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“But no one could beat Harry—he was too smart, he was too sharp. Mayer, Harry Cohn, Jack Warner—these men with their blood and their money and their reputations, they smelled out who had star material.”Cohn took all the credit for creating Rita Hayworth—he was also obsessed with her.
She was Columbia’s resident sex goddess in the 1940s, but she had a bad habit of getting married.
Every time she got married, her box-office standing eroded.
Her marriage to Khan, a notorious playboy and womanizer, kept her out of pictures for more than two years, infuriating Cohn and further alienating her fans.
He was still smarting from having let Marilyn Monroe slip away: unimpressed by her beauty, he had neglected in 1948 to renew her initial six-month contract.
Cohn decided he was going to take the next girl who walked into his office and manufacture a new star for Columbia Pictures, one who would do exactly what he wanted, who wouldn’t walk away until he and the public were finished with her.“We always had a blonde,” George Sidney remembers.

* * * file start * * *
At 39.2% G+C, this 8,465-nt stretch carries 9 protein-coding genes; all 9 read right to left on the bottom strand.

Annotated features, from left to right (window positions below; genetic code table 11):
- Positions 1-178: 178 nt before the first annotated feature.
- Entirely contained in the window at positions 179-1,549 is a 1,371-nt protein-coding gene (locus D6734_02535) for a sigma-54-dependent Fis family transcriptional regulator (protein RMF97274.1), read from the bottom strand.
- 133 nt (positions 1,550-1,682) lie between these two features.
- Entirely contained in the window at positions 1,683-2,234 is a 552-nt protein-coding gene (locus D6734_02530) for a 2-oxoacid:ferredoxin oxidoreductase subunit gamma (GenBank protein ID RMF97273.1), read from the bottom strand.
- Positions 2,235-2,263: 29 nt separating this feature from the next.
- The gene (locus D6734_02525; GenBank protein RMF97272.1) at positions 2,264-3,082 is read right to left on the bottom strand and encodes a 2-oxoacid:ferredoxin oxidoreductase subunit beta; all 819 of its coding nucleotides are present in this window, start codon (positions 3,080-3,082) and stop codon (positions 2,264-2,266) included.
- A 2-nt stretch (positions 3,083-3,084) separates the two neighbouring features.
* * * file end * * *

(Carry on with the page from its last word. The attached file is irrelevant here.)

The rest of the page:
Her first husband was a 40-year-old car salesman named Edward C.
This led to her going to California to demonstrate refrigerators as “Miss Deepfreeze.”The studio contoured her figure by encouraging her to purge 15 pounds.
The reporter James Bacon, fresh out of Chicago, was assigned to cover Hollywood for the Associated Press back in 1948. He used to fire people all the time—usually on Christmas Eve.”Henri Soulé, the owner of Le Pavillon and La Côte Basque in New York, detested Cohn and considered him a déclassé Hollywood hood.
“I went from covering Al Capone to covering Harry Cohn,” Bacon recalls. At the time, Le Pavillon was one of the most famous restaurants in the world: Through its doors, at 5 East 55th Street, came the Vanderbilts, the Rockefellers, the Cabots, and the Windsors.
“We started with Mae West, Jean Harlow, Marilyn, then Kim. It’s a terrible comparison, but it’s like betting on the Kentucky Derby.
That fourth horse, I think can do it.”The next girl to walk through Cohn’s door was Marilyn Novak, a shy, plump, large-boned 20-year-old from Chicago with no acting experience but a breathtaking face. Since there was already a Marilyn, the first thing that had to go was her name.